Shakespeare Pear Gets Lottery Grant

The Heritage Lottery Fund provides money for some of our biggest and smallest heritage projects. Heritage is often seen as a frivolous expense unless it happens to bring in lots of money. This is unfortunate as we can all benefit from local projects. They instil civic pride and give local people something to get behind. Some projects will receive little money because they have little return on investment. This could be said of the recent recipient of HLF money, but it demonstrates why they remain important. The research project will allow a group of experts to research a fruit hailed as the Shakespeare Pear.

HLF Money for Shakespeare Pear project

Stock photo: not a Warden Pear

The Bedfordshire Old Warden Pear is a heritage fruit mentioned in the works of Shakespeare. Hence, it has been dubbed the Shakespeare Pear by some. Presently, there are just five trees left that bear the fruit. This was enough for Paul Labous of the RHS to devise the project to research the fruit’s history and DNA and promote its conservation. The £8,400 grant will go towards local heritage and educating interested parties about the fruit’s history with the area.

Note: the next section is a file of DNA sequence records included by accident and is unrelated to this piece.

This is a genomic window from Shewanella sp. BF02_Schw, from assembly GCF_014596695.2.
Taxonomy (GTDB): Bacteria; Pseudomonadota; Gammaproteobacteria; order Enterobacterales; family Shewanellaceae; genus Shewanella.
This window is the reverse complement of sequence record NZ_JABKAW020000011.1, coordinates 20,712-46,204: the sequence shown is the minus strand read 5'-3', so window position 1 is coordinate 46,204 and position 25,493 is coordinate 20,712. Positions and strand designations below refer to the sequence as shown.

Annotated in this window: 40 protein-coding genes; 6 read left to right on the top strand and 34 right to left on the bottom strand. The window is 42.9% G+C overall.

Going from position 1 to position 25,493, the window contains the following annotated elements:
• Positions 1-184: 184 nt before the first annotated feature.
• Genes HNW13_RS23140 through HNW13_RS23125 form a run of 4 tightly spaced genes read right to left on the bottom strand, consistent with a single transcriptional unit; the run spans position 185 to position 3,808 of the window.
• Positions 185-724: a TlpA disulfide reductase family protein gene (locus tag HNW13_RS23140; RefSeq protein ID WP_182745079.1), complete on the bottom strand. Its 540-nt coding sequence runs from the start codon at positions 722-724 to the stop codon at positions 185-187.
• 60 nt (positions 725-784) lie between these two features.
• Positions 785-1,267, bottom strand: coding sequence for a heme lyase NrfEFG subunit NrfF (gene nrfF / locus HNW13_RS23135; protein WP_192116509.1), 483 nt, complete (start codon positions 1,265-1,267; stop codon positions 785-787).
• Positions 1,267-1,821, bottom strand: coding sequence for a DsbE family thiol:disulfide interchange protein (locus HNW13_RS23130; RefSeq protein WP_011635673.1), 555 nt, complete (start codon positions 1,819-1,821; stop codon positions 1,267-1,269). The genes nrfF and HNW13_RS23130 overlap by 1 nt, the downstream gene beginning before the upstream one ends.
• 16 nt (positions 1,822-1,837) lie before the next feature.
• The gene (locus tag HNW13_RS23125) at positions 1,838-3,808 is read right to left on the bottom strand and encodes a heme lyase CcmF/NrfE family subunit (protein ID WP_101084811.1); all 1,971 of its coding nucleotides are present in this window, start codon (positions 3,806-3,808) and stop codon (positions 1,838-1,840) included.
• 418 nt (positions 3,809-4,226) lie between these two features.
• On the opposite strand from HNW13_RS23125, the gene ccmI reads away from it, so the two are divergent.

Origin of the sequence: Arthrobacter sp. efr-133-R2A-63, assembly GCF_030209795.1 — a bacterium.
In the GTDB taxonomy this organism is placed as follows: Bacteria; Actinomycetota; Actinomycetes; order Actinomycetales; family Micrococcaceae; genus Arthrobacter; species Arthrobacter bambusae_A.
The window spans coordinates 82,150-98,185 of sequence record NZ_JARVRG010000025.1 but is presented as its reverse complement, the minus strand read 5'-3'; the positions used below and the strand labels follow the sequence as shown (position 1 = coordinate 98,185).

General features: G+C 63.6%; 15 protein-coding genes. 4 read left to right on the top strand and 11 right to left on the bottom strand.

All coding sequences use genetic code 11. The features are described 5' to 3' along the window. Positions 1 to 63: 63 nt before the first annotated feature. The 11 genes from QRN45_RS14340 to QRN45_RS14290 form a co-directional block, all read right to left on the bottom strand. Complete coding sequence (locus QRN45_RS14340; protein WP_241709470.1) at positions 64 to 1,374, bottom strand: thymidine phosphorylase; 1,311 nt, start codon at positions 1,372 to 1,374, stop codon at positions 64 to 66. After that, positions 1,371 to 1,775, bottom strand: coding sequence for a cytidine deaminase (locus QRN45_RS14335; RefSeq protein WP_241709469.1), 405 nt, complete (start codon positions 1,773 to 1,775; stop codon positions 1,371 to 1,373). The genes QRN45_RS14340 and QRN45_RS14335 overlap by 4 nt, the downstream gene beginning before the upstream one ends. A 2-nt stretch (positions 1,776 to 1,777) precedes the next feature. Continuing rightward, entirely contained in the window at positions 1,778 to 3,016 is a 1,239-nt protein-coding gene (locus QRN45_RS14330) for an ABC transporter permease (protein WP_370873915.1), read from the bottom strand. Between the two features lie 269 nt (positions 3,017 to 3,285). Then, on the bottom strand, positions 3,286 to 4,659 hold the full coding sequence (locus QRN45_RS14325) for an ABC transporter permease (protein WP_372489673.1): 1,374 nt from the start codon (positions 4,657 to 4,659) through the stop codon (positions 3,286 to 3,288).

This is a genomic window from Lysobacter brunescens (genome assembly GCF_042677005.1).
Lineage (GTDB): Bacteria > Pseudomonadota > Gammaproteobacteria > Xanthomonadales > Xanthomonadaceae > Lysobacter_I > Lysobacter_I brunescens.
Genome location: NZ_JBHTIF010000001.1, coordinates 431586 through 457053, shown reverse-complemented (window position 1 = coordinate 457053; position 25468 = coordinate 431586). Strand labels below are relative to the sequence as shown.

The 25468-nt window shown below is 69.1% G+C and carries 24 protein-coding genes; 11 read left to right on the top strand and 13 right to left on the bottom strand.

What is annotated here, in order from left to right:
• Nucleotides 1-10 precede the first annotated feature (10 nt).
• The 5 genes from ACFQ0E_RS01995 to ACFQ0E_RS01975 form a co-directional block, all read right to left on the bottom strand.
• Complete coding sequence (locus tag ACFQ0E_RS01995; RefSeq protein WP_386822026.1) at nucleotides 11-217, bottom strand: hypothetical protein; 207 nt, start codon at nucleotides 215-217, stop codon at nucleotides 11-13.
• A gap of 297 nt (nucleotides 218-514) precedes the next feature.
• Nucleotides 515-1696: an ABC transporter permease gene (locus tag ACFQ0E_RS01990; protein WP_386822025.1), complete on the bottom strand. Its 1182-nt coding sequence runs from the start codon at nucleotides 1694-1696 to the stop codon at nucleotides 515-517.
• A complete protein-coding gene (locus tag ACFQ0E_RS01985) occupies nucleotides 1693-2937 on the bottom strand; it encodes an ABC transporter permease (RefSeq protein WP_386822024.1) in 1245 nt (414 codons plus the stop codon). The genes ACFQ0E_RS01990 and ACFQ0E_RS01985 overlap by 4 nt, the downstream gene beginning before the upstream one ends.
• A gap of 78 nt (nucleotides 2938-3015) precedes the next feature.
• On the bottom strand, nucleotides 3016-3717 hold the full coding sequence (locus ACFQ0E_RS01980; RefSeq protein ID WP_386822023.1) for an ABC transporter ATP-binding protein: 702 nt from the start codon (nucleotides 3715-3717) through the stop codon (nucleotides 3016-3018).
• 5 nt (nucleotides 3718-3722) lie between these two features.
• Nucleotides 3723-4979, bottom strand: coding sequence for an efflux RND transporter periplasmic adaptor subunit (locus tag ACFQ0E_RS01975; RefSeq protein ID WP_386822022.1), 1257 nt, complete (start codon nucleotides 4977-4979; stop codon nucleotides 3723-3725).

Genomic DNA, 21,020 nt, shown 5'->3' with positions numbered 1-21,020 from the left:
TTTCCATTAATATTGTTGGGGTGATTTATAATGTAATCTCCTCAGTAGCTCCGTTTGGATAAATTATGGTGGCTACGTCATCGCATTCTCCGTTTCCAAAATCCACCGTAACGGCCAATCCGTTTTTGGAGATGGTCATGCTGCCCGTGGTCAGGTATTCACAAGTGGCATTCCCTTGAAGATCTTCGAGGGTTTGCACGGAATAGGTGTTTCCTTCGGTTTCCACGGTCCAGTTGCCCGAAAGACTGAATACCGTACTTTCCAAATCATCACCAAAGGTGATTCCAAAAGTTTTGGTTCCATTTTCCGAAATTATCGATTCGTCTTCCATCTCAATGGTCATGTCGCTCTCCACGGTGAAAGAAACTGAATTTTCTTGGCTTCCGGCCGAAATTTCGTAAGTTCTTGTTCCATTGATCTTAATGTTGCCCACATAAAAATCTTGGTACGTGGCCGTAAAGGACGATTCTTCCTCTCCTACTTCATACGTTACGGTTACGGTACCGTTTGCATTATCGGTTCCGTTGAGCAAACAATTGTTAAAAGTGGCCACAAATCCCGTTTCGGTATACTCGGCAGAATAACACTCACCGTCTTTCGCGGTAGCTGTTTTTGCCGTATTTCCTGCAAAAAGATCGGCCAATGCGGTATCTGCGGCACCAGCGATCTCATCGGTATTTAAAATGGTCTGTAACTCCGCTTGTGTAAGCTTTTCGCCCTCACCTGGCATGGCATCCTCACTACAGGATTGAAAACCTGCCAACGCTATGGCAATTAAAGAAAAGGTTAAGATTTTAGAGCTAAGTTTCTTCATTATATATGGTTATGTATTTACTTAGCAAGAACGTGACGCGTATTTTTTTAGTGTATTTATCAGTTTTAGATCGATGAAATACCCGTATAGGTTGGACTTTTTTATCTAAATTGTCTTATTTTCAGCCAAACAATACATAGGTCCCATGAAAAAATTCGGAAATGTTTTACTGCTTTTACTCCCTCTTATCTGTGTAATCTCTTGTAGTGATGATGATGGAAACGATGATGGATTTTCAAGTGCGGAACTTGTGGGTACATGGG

The Shakespeare Pear Project

The Warden’s Pear was mentioned in Shakespeare’s The Winter’s Tale and it is known to have been grown as early as 1388. Local monastic records mentioned granges (the word used for monastic farms) growing the Warden’s Pear. Shakespeare wrote 300 years later about the pear and Warden Pear Pie was once a local speciality. This project may lead to a resurgence of the Shakespeare pear locally and nationally, or it may not. What this programme will do is demonstrate that the Heritage Lottery Fund is not just about archaeological remains and physical history. Food is an important part of regional and national culture and who doesn’t like food?!

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